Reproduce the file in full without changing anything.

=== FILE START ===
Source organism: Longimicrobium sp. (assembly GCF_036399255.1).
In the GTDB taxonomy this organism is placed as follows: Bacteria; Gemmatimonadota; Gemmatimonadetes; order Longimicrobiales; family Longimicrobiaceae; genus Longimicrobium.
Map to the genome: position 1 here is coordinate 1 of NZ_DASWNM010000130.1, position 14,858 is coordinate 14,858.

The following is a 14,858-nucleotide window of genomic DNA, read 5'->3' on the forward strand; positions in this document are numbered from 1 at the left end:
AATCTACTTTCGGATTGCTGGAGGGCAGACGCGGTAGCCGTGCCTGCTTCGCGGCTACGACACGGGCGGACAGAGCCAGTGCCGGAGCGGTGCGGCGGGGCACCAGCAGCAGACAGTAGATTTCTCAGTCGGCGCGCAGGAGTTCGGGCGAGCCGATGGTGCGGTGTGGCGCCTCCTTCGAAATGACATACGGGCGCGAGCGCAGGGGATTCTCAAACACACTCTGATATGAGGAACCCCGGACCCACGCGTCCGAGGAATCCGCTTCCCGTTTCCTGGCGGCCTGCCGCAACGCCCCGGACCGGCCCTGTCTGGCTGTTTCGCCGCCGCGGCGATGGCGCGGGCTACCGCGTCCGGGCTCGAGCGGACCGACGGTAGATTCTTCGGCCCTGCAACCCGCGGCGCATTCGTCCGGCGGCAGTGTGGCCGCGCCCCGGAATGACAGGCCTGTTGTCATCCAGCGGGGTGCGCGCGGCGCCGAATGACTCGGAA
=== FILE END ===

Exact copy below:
Source organism: Longimicrobium sp. (assembly GCF_036399255.1).
In the GTDB taxonomy this organism is placed as follows: Bacteria; Gemmatimonadota; Gemmatimonadetes; order Longimicrobiales; family Longimicrobiaceae; genus Longimicrobium.
Map to the genome: position 1 here is coordinate 1 of NZ_DASWNM010000130.1, position 14,858 is coordinate 14,858.

The following is a 14,858-nucleotide window of genomic DNA, read 5'->3' on the forward strand; positions in this document are numbered from 1 at the left end:
AATCTACTTTCGGATTGCTGGAGGGCAGACGCGGTAGCCGTGCCTGCTTCGCGGCTACGACACGGGCGGACAGAGCCAGTGCCGGAGCGGTGCGGCGGGGCACCAGCAGCAGACAGTAGATTTCTCAGTCGGCGCGCAGGAGTTCGGGCGAGCCGATGGTGCGGTGTGGCGCCTCCTTCGAAATGACATACGGGCGCGAGCGCAGGGGATTCTCAAACACACTCTGATATGAGGAACCCCGGACCCACGCGTCCGAGGAATCCGCTTCCCGTTTCCTGGCGGCCTGCCGCAACGCCCCGGACCGGCCCTGTCTGGCTGTTTCGCCGCCGCGGCGATGGCGCGGGCTACCGCGTCCGGGCTCGAGCGGACCGACGGTAGATTCTTCGGCCCTGCAACCCGCGGCGCATTCGTCCGGCGGCAGTGTGGCCGCGCCCCGGAATGACAGGCCTGTTGTCATCCAGCGGGGTGCGCGCGGCGCCGAATGACTCGGAA